Marisa Deline, Oncology Roundtable
While private and public payer reimbursements tighten, hospitals and health systems are turning to a new approach to drive increased profits: targeted marketing to the highest paying patients.
A recent report from Kaiser Health News and USA Today examines this phenomenon.
Targeted marketing involves mining patients’ health and financial records, as well as buying detailed information about local residents compiled by consumer marketing firms. This information might include age, income, marital status, family composition, and shopping habits.
For health systems, advertising health screenings and other services through targeted marketing helps to sell the most lucrative services, including cancer, heart, and orthopedic care.
An estimated 20% of health care organizations, including academic medical centers and large chains, have adopted some form of targeted marketing to high-paying patients.
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My colleague Jared Landis in the Marketing and Leadership Planning Council has been doing some research around how hospitals use social media. (For a past blog post on social media, click here.) His team recently put together a list of cancer organizations that are using social media to build online communities. While the list is by no means exhaustive, it's helpful for any organization that is looking for ideas for how to get started - or step up their efforts - with social media.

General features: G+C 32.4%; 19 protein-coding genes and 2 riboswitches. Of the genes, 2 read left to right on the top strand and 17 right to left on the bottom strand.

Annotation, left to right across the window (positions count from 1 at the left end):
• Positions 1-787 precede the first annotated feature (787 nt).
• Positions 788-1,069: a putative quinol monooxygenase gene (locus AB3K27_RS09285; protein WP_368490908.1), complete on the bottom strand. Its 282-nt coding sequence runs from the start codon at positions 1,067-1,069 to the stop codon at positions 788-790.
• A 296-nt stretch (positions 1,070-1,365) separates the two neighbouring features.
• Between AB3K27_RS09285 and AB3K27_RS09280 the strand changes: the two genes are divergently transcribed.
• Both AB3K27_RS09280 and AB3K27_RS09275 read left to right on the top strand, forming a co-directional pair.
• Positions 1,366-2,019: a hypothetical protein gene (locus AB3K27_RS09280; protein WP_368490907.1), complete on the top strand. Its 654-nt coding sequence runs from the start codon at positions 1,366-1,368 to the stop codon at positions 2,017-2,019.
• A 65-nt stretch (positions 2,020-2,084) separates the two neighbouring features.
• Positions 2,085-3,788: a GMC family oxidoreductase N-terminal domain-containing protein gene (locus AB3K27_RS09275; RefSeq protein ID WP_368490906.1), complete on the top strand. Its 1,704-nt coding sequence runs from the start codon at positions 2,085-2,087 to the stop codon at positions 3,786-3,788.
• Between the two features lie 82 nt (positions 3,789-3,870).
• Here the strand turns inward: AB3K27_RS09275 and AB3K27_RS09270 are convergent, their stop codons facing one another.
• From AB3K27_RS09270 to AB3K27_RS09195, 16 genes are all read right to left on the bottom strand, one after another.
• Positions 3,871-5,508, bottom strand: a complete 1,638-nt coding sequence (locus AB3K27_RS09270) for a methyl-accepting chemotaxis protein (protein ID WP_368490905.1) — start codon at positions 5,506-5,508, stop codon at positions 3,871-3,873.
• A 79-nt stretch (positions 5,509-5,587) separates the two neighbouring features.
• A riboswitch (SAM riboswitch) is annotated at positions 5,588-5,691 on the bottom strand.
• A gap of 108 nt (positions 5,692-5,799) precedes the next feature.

Hospital led oncology social media efforts
The selection of resources below details select hospital social media efforts specific to oncology service offerings. In many cases cancer center leaders maintain multiple social media pages.
Boston, Massachusetts-based Dana Farber Cancer Institute staff maintain social media pages for both general oncology and institution information as well as an affiliated foundation, available here
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We recently received a request from a member for any information we had on social media in cancer care. While we've been tracking the issue we hadn't formally pulled our thoughts together, so we thought now might be a good opportunity as this is a hot topic not only in oncology, but across health care.
Across the past 18 months, Advisory Board research staff have closely monitored the development of hospital social media efforts. At the core of this trend is a growing desire among consumers to access health information via online resources, including web 2.0 avenues. Two studies quantify this trend nicely. The PRC National Consumer Perception Study, published last year, indicates a gradual increase in consumers' use of the internet to research health related issues, climbing from 32% in 2000 to 49% last year in 2009. Page 54 of the study goes into an in depth discussion of how the web is changing health care relationships, helping hospitals creating an ongoing relationship with patients via the use of patient portals, social networks, blogs and quality and pricing communications. Some data help quantify this trend. Of consumers that use the internet to gather healthcare information:
- 18% state blogs or posted comments have an impact on their physician or hospital choice
- 28% use the internet to find doctors
- 12% use the internet to register for health and wellness classes and
- 7% are a member of a healthcare online community
Granted, these aren't huge numbers, but they indicate there is an opportunity for hospitals to leverage the internet to access potential patients.
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